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Guest Article: Cerebral Palsy and How to Help

March was Cerebral Palsy Awareness Month. To show our support, Capstone Editing asked Jennifer LaRocco from Cerebral Palsy Guidance to give us some information about the condition and how to help those living with it.

Raising awareness for cerebral palsy (CP) and funding for research is important all year long. But March is the time designated to make an extra effort—to learn more, to spread information about living with CP and to support fundraising initiatives.

About Cerebral Palsy Awareness Month

Reaching for the Stars, a parent advocacy group, started National Cerebral Palsy Month in the USA in 2006. Parents of children with CP wanted to create more awareness of the condition and help educate others. Cerebral Palsy Awareness Month is now celebrated every year, and many people join in all over the world, hosting events and raising money for ongoing research. Green is the official colour for the month and for CP awareness.

What is Cerebral Palsy?

CP is the most common cause of motor disabilities in childhood, but many people know little or nothing about it. Educating and raising awareness are the primary goals of Cerebral Palsy Awareness Month. Here are some facts about CP:

  • CP is more accurately a group of disorders rather than one condition. These disorders are neurological conditions that affect movement, muscles, coordination, balance, posture and mobility.
  • According to the Centers for Disease Control and Prevention, about one in 345 American children will be diagnosed with CP.
  • The underlying cause of CP is brain damage or abnormal brain development. This can occur during foetal development, during childbirth or shortly after birth. Many things can cause brain damage or abnormal development, from maternal illness and infections to complications during labour, but often, the cause remains unknown.
  • The primary symptoms of CP are related to motor function. They include over-toned or under-toned muscles, poor balance, muscle spasms, difficulty walking and, in some cases, paralysis.
  • The severity of symptoms varies widely from one individual to another. Some children have minimal disabilities—others cannot walk or care for themselves.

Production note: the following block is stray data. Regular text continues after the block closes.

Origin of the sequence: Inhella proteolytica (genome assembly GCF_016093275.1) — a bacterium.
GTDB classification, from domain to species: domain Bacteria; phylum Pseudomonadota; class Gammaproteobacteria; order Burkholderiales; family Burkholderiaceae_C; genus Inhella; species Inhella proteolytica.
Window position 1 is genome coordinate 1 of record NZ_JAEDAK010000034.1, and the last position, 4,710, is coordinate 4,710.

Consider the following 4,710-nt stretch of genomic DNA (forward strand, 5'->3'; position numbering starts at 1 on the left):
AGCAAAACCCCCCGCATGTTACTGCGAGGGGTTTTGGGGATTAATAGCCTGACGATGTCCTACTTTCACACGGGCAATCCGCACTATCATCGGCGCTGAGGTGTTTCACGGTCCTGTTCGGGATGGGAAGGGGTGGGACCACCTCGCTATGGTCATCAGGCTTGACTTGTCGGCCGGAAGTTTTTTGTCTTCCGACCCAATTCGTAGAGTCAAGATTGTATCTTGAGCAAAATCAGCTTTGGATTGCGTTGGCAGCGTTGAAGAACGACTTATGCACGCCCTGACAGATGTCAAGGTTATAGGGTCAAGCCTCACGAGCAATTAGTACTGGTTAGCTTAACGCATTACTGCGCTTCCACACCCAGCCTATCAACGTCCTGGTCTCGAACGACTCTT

• CP is often associated with additional conditions and symptoms. These can include seizures, speech disorders, hearing or vision loss, and cognitive disabilities.
  • There is no cure for CP. However, it is not progressive, and early and appropriate treatments make a big difference.

How to Support People Living with Cerebral Palsy

Whether you know someone with CP or not, you can get involved and help spread the word about it. One of the easiest ways is to wear CP awareness ribbons or T-shirts. These can spark conversations and give you a chance to educate others. Another way is to post about CP awareness on your social media accounts.

You can also search your area for events that raise awareness or that support people living with CP. Local chapters of groups like United Cerebral Palsy or community centres that work with disabled residents may be hosting events and fundraisers, especially in March.

At any time of the year, another way to support CP awareness and people living with CP is to make a donation. Monetary support for local and national groups helps fund services for disabled individuals, advocacy and policy changes, and research into earlier diagnoses and better treatments.

CP is common, but it remains misunderstood by most people not directly affected by it. Each year, Cerebral Palsy Awareness Month is a great chance for everyone to get involved, share information and support those living with CP—and throughout the year, there are still plenty of ways you can help.

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